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Given that my variables exhibit non-stationary (i.e lrgdp and lop) and I intend on estimating a VAR model, would it make sense to correlate them in their first differences instead (dlrgdp and dlop) and how does one then interpret the results? For instance, 5 lags of dlrgdp would mean 6 lags of lrgdp?

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    $\begingroup$ In brief, yes. Correlation between non-stationary series can be problematic. See here for more: stats.stackexchange.com/questions/133155/… What is the reason for doing this correlation analysis? How does it relate to your intention to build a VAR model? $\endgroup$ – ColorStatistics Jan 26 at 17:00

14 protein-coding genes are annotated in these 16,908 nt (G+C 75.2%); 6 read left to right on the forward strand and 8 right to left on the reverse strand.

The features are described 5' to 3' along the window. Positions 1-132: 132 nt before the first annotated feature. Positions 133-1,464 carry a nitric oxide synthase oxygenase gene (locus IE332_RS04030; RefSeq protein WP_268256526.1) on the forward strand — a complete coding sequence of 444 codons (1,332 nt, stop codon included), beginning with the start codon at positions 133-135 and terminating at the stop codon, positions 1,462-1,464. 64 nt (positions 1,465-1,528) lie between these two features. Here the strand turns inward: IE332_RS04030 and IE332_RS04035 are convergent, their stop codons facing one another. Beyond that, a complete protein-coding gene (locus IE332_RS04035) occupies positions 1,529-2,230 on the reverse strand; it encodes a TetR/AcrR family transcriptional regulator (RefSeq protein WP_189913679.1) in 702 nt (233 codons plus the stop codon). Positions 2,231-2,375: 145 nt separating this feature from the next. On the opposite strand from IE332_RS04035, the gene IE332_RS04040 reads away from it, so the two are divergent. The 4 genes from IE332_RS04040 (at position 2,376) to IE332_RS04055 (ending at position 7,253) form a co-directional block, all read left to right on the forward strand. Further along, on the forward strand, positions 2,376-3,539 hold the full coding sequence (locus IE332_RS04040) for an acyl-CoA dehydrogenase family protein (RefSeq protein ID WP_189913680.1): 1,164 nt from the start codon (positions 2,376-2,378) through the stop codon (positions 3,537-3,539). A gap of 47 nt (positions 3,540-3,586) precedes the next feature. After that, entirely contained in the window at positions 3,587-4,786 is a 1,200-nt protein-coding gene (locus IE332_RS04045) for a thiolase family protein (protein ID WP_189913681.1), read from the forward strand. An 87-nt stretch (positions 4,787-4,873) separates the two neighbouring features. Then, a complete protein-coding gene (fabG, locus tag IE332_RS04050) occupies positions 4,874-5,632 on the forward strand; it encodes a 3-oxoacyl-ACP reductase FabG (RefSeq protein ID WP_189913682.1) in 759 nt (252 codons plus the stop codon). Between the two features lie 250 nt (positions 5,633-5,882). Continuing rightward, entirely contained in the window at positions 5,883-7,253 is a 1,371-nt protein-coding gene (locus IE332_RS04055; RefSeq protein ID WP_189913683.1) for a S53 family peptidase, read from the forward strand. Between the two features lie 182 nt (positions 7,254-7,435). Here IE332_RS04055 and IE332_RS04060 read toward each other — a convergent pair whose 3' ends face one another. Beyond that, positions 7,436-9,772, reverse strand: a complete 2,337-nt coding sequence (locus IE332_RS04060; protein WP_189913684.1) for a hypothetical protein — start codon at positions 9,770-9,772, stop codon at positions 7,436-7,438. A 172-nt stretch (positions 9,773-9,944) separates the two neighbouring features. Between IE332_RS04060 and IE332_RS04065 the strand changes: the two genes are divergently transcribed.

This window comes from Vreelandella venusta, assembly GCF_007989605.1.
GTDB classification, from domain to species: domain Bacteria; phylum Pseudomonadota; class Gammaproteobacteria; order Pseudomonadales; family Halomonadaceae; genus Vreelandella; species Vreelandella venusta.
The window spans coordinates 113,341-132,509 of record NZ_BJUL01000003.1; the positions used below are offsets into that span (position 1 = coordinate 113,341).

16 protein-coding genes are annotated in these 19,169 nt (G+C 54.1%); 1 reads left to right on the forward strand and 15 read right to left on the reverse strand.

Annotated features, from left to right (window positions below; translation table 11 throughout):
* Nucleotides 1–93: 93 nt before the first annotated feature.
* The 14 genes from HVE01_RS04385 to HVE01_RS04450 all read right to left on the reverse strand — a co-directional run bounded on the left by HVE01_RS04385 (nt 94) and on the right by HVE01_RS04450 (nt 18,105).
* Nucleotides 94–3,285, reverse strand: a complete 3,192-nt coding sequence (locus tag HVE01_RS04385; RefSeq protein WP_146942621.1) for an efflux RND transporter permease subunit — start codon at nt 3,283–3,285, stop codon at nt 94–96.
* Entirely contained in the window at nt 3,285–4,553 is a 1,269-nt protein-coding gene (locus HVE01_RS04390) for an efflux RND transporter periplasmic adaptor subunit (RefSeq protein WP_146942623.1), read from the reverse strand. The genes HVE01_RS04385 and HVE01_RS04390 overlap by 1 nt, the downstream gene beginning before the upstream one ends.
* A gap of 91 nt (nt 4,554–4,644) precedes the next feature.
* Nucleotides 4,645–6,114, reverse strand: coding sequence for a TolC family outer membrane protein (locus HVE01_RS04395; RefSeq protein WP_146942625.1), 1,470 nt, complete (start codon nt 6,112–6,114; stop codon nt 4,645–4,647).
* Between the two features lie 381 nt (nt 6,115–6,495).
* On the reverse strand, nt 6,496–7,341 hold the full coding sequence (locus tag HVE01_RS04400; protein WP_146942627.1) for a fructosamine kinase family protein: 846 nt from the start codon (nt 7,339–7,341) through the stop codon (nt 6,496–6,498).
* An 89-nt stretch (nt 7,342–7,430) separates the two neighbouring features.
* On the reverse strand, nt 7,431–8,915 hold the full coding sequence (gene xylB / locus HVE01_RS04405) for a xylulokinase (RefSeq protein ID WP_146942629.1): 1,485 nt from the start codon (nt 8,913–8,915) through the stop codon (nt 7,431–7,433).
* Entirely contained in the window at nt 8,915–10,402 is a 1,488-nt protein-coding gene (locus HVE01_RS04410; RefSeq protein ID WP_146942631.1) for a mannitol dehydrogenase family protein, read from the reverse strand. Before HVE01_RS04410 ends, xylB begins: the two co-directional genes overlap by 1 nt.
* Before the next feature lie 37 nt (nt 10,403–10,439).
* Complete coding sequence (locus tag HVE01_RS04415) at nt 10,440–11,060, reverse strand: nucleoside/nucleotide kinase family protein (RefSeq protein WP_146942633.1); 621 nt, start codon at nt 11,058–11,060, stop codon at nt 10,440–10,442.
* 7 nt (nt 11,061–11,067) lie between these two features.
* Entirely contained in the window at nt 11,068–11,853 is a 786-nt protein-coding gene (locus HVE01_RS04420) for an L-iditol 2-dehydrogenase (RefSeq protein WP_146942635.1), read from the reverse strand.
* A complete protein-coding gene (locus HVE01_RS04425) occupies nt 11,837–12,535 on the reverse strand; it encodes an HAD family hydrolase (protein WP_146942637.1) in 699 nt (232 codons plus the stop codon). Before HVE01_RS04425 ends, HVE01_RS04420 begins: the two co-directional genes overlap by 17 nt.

• $\begingroup$ If your original variables are measured each year, say, then their first-order differenced versions represent year-to-year changes in the values of the original variables. $\endgroup$ – Isabella Ghement Jan 26 at 18:22
  • $\begingroup$ This is because I want to help characterise temporal sequence of influences in VAR and I'm trying to figure this out through cross-correlations and the granger causality analysis. $\endgroup$ – Shan Jan 26 at 18:48

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